Last week as I read comments and tweets, I was freshly reminded of how difficult it can be when you first start on the gluten-free diet. It takes time to learn what you can eat, and while I don’t recommend a diet high in processed foods, they are a fact of life for many of us. I’m also reminded that people starting on a gluten-free diet are of all ages and with varying degrees of cooking skills.
If you are new to this diet, walking through a grocery store can be overwhelming. The first thing you should know is that all fresh fruits and vegetables are gluten free. They are also delicious and healthy. There are other fresh food options like milk and eggs, but that’s not what this post is about. This post is for those of you who walk down the isles of condiments and wonder if you can eat any of it.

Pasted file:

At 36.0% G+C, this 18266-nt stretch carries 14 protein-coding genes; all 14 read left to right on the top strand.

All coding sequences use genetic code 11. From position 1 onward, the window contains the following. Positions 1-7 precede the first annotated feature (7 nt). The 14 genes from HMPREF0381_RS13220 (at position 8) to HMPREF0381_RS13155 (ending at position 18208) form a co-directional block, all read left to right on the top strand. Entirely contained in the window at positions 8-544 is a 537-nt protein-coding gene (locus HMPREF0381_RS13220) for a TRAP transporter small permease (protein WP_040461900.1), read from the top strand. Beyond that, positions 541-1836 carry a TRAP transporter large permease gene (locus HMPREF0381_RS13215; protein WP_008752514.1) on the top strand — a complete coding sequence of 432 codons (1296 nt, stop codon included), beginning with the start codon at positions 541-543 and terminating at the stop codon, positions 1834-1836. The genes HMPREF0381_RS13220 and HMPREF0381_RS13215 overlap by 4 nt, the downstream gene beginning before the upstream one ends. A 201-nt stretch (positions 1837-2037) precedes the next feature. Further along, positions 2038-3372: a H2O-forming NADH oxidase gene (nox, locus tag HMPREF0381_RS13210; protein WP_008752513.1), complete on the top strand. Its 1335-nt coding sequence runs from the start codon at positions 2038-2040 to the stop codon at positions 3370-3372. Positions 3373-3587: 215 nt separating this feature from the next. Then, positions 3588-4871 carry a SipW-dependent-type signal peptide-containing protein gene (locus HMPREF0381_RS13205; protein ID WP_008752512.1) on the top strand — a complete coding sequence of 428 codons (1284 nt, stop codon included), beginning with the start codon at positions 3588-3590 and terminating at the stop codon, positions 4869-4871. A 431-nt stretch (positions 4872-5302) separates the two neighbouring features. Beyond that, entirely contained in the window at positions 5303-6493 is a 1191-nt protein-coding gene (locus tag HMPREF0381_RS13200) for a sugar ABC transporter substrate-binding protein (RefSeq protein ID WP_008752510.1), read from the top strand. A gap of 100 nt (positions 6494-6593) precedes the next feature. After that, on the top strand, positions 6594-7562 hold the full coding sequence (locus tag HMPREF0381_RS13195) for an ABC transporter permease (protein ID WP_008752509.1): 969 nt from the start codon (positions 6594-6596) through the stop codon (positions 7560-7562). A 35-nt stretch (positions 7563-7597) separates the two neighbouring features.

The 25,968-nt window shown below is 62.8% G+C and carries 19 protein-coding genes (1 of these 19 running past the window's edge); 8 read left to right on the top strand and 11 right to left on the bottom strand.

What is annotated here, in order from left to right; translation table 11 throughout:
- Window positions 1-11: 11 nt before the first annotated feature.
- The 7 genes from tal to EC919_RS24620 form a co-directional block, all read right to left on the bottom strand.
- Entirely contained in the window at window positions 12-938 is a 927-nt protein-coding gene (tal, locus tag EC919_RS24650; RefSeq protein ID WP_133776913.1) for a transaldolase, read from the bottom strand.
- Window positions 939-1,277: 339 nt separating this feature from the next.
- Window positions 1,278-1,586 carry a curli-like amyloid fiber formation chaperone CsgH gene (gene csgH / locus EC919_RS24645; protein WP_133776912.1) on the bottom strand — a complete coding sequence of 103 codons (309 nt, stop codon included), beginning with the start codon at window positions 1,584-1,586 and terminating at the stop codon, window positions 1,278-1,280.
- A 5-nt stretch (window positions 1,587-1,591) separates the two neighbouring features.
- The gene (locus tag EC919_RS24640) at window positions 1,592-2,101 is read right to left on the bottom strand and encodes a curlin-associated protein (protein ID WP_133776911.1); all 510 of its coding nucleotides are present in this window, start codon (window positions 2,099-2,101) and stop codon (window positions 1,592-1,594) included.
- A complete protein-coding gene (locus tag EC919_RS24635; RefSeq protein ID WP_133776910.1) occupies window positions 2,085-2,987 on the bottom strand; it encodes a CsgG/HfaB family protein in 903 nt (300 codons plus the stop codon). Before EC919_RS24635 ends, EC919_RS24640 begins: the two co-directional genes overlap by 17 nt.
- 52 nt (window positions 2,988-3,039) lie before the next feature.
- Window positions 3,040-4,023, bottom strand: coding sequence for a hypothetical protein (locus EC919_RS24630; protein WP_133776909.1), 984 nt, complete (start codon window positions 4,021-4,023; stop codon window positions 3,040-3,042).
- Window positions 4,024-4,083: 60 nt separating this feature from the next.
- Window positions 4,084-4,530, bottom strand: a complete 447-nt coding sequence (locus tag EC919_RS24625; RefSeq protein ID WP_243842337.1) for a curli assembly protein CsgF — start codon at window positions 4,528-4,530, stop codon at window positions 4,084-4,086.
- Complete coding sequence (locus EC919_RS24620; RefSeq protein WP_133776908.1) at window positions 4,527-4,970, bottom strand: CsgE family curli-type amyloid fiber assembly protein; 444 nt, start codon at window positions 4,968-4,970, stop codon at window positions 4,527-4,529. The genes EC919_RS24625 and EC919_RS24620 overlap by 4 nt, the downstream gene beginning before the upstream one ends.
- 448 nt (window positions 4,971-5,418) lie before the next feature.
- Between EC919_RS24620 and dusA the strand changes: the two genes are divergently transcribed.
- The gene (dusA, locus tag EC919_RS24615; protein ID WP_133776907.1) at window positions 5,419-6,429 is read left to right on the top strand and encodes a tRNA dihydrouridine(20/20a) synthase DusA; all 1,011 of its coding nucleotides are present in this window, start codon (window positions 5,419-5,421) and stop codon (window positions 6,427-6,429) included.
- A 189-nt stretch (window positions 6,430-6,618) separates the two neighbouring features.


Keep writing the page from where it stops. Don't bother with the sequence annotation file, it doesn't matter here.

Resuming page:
This list is a bit tricky for a couple of reasons:
- These items usually do not have gluten in the ingredients. That does not mean they never do. You have to read labels.
- Even when an item does not have gluten in the ingredients, it can have cross contamination. People are on a gluten-free diet for different reasons. If you have celiac disease or for some other reason need to avoid cross contamination, some of these items may not be a good choice for you. Items that I believe run a high risk of cross contamination (like mainstream cereals) are not on this list at all. When reading labels, look for allergy statements about being produced in a facility that makes wheat products.
So here you have it. A list of processed foods that are likely to be gluten free.
- peanut butter
- Italian or vinaigrette dressing (many others are too)
- plain corn tortilla chips
- plain potato chips
- rice cakes
- corn tortillas
- spaghetti sauce
- plain vegetables
- plain fruit
- fruit cups
- herbs/spices (single ingredient)
- baking soda/powder
- plain rice (all types such as Jasmine, basmati, etc.)
- dried beans
- cooking oil
- plain coffee
- plain tea
Other posts that might be of interest: